The extraordinary and ordinary of awakening

Awakening can be talked about as extraordinary and ordinary, and even extraordinarily ordinary (!), and all of it has some truth to it.


A spiritual opening or awakening can seem special and amazing in contrast to an unawake state. This can last for a while until the awakening becomes more familiar, lived, and – in a sense – ordinary.

Finding what we are gives us what we most deeply long for. When the One takes itself to be something separate within itself, it tends to create neediness, a sense of lack, and longing. And awakening is the solution for that neediness, lack, and longing.

When we notice what we are, we can more easily dissolve any wounds, hangups, and traumas we have as human beings in the world. It’s not an easy process, and it can be messy, but we are coming from the right place to do and allow it. (It partly comes from intention and doing, and partly allowing.)

Presenting it as special and amazing can be used as a strategy to attract people. It appeals to our wishes and dreams when we come from an unawake state. (To me, this seems a bit too deceptive, even if there is a grain of truth to it.)


At the same time, awakening is simple and ordinary, and the essence of it is already familiar to us.

It’s the ordinary consciousness we are all familiar with that wakes up to itself as that which all happens within and as.

What we find we are has always been here. We have just been temporarily transfixed by the assumption that we most fundamentally are something within the content of experience (this human self), and we have taken the rest – consciousness, the rest of the world – as others. When we find what we more fundamentally are, in our own first-person experience, we realize we (also) are what we took to be background or context.

We discover that our world, as it appears to us, happens within and as what we are. This is compatible with just about any worldview, whether it is atheistic or spiritual of some kind.

Since, to us, the world happens within and as awakeness or consciousness, it may seem that all of existence IS awakeness or consciousness. But that’s a step beyond what’s in our immediate experience. It’s good to be honest about this and differentiate what’s our own nature and fits most worldviews, and what’s an assumption about reality itself and fits only more spiritual or religious worldviews.

This is all pragmatic, practical, and something we can explore for ourselves. We can also say it is, in a sense, logical and even inevitable. To ourselves, we most fundamentally have to be what our world happens within and as. We are not, most fundamentally, any particular content of our experience since it all – including this human self – comes and goes and is in constant change.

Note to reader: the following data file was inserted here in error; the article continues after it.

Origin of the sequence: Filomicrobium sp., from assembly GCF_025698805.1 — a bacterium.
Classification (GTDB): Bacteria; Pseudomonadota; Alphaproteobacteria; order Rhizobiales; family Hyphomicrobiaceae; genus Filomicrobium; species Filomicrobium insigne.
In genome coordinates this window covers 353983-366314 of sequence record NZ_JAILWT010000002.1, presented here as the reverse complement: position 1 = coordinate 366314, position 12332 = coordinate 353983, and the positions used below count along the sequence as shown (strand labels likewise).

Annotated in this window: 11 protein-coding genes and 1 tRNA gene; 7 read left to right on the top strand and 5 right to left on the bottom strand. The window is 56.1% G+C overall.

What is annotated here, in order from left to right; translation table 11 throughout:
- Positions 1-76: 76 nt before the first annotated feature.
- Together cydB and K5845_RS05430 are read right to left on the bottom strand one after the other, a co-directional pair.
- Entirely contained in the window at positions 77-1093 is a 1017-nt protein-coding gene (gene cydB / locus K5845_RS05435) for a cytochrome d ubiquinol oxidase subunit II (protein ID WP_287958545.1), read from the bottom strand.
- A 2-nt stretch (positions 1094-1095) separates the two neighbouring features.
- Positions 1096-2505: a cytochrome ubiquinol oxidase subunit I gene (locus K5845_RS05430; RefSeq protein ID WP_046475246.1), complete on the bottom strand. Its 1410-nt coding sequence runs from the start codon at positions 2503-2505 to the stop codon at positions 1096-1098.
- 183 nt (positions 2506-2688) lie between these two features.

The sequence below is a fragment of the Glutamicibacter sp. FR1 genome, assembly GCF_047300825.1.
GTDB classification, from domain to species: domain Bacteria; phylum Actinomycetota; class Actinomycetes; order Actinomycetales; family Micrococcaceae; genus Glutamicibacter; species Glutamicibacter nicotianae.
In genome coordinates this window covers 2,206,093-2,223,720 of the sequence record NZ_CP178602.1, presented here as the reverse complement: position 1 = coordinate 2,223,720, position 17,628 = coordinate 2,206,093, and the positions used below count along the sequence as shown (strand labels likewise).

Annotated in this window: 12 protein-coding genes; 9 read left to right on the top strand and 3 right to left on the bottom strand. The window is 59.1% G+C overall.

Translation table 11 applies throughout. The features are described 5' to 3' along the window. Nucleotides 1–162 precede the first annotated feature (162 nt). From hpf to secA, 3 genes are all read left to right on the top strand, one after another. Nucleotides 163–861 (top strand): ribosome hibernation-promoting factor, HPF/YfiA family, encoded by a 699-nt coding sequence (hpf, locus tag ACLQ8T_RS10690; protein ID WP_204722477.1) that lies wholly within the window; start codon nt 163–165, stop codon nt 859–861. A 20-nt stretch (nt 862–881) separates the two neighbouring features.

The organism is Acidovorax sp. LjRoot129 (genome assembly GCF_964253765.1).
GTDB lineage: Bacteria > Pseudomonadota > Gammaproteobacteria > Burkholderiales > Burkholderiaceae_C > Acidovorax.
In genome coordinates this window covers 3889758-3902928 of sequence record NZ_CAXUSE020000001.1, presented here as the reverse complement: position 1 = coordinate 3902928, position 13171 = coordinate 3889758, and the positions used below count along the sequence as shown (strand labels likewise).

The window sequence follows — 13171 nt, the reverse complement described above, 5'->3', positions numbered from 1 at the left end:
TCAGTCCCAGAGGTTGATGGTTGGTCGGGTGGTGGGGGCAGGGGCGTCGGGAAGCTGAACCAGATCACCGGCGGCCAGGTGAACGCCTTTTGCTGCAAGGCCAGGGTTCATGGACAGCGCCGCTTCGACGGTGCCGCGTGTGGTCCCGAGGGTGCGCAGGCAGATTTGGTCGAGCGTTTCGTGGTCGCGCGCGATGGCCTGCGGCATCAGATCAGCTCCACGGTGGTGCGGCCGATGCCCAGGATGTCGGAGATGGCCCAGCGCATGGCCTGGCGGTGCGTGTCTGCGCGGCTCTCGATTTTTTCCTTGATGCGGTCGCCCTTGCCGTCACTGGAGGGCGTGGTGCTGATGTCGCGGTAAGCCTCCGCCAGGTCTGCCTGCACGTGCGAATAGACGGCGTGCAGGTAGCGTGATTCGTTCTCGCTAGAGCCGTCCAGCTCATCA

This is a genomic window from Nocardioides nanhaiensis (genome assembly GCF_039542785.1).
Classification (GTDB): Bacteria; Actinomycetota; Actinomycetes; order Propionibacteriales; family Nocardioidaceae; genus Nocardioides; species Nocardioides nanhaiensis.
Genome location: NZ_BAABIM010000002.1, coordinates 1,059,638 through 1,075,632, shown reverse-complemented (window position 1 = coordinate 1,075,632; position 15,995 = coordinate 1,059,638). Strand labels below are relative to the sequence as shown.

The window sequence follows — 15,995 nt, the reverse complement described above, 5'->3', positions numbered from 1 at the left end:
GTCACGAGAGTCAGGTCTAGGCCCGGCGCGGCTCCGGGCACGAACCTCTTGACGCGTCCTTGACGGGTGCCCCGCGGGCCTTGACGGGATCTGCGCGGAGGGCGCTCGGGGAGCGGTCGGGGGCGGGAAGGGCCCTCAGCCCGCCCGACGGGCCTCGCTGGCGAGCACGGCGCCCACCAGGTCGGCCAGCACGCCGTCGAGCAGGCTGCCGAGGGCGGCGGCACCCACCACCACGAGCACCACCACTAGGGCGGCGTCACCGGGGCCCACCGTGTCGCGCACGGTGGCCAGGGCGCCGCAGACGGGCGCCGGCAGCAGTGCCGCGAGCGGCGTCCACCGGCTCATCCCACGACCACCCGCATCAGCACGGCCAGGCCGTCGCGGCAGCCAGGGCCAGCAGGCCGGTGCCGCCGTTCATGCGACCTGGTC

If we only present awakening as extraordinary, we leave out the inherent ordinariness of it. And if we only present it as amazing and perhaps blissful, we leave out the messiness and challenges of the process. In both cases, we present only part of the picture, it’s misleading, and we are likely doing people a disservice.

If we only talk about the simplicity and ordinariness of it, we leave out how amazing it can seem when we first discover what we are, that it is what we most deeply have been seeking, and the ability of this noticing of what we are to dissolve wounds, hangups, and even – over time – trauma.

Including both gives a slightly fuller picture, and gives people a slightly more accurate idea of what the process may entail.

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Interpreting ordinary human experiences as part of awakening process

Seems that constantly being challenged is part of the awakening process

Someone commenting in a Facebook group

Yes, and it’s also how humans in general experience life. It’s universal. It’s part of life.

It’s tempting to interpret anything as being part of my awakening process. It makes it feel more significant and special. It gives it an extra spark.

And yet, so often, what happens in our life is just ordinarily human. We get sick as all do. We have challenges as we all do. We experience synchronicities, as all humans do now and then.

It’s helpful to be honest about this. What happens in our life is mostly ordinarily human. Even the awakening process and everything part of it is ordinary and universal. It happens to a lot and – most likely – eventually all beings, and the content of process itself is quite universal.

There is an upside to seeing anything happening in our life as part of an awakening process. It may help us make use of it in a more constructive way and see it in a more constructive context.

There is also a downside to it. If we see it in contrast to how most people live their life, we use a story to make our own life seem more special and different. In our mind, we may set us aside from others while we, in reality, are not so different. And we may do it avoid feeling and encountering certain feelings and thoughts in ourselves. That’s OK for a while, but at some point it’s easier and more helpful to meet and befriend it, and recognize that too – the uncomfortable feelings and thoughts – as local expressions of the divine. It’s all happening within the One.

As the awakening process matures and becomes more ordinary, it’s all recognized as the divine. And it’s all recognized as a miracle and ordinary.

It’s a miracle that anything exists at all, and all the amazing ways it exists. It’s ordinary in that it’s all the divine. And it’s ordinary in that all our experiences are ordinarily human, and ordinary parts of an awakening process.

The miracle gives it all a spark. The ordinariness allows us to relax trying to be different, special, and better or worse than others.

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